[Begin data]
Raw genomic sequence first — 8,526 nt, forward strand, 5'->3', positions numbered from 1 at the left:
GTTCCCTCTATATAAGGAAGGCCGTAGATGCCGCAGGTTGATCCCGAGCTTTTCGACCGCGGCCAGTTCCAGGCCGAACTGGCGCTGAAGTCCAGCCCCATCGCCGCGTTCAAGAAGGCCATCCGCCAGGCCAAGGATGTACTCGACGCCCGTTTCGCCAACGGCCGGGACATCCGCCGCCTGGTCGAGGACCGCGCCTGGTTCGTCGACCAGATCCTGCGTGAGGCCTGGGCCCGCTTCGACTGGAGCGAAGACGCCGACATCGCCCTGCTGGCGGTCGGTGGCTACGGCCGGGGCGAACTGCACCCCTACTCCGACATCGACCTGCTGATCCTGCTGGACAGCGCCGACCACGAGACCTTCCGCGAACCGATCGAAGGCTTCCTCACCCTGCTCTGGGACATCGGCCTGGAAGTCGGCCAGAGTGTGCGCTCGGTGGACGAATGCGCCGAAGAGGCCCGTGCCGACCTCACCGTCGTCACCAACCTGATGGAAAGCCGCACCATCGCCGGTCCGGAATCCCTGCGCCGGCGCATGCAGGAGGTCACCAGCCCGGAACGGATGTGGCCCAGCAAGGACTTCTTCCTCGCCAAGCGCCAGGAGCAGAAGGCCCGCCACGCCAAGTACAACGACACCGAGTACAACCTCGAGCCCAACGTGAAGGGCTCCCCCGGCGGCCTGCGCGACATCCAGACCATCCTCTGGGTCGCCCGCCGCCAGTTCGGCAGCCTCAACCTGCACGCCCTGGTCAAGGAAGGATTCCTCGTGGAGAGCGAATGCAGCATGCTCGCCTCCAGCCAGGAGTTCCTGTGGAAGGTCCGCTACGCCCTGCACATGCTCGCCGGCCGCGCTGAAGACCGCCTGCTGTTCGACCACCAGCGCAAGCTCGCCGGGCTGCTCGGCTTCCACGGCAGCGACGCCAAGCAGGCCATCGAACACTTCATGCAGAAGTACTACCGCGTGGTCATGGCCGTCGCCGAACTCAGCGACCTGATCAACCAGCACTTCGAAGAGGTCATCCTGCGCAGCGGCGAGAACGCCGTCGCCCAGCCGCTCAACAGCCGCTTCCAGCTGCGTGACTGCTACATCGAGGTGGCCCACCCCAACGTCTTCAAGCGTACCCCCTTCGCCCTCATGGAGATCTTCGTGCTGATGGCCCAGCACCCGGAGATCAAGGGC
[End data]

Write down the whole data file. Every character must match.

Raw genomic sequence first — 8,526 nt, forward strand, 5'->3', positions numbered from 1 at the left:
GTTCCCTCTATATAAGGAAGGCCGTAGATGCCGCAGGTTGATCCCGAGCTTTTCGACCGCGGCCAGTTCCAGGCCGAACTGGCGCTGAAGTCCAGCCCCATCGCCGCGTTCAAGAAGGCCATCCGCCAGGCCAAGGATGTACTCGACGCCCGTTTCGCCAACGGCCGGGACATCCGCCGCCTGGTCGAGGACCGCGCCTGGTTCGTCGACCAGATCCTGCGTGAGGCCTGGGCCCGCTTCGACTGGAGCGAAGACGCCGACATCGCCCTGCTGGCGGTCGGTGGCTACGGCCGGGGCGAACTGCACCCCTACTCCGACATCGACCTGCTGATCCTGCTGGACAGCGCCGACCACGAGACCTTCCGCGAACCGATCGAAGGCTTCCTCACCCTGCTCTGGGACATCGGCCTGGAAGTCGGCCAGAGTGTGCGCTCGGTGGACGAATGCGCCGAAGAGGCCCGTGCCGACCTCACCGTCGTCACCAACCTGATGGAAAGCCGCACCATCGCCGGTCCGGAATCCCTGCGCCGGCGCATGCAGGAGGTCACCAGCCCGGAACGGATGTGGCCCAGCAAGGACTTCTTCCTCGCCAAGCGCCAGGAGCAGAAGGCCCGCCACGCCAAGTACAACGACACCGAGTACAACCTCGAGCCCAACGTGAAGGGCTCCCCCGGCGGCCTGCGCGACATCCAGACCATCCTCTGGGTCGCCCGCCGCCAGTTCGGCAGCCTCAACCTGCACGCCCTGGTCAAGGAAGGATTCCTCGTGGAGAGCGAATGCAGCATGCTCGCCTCCAGCCAGGAGTTCCTGTGGAAGGTCCGCTACGCCCTGCACATGCTCGCCGGCCGCGCTGAAGACCGCCTGCTGTTCGACCACCAGCGCAAGCTCGCCGGGCTGCTCGGCTTCCACGGCAGCGACGCCAAGCAGGCCATCGAACACTTCATGCAGAAGTACTACCGCGTGGTCATGGCCGTCGCCGAACTCAGCGACCTGATCAACCAGCACTTCGAAGAGGTCATCCTGCGCAGCGGCGAGAACGCCGTCGCCCAGCCGCTCAACAGCCGCTTCCAGCTGCGTGACTGCTACATCGAGGTGGCCCACCCCAACGTCTTCAAGCGTACCCCCTTCGCCCTCATGGAGATCTTCGTGCTGATGGCCCAGCACCCGGAGATCAAGGGC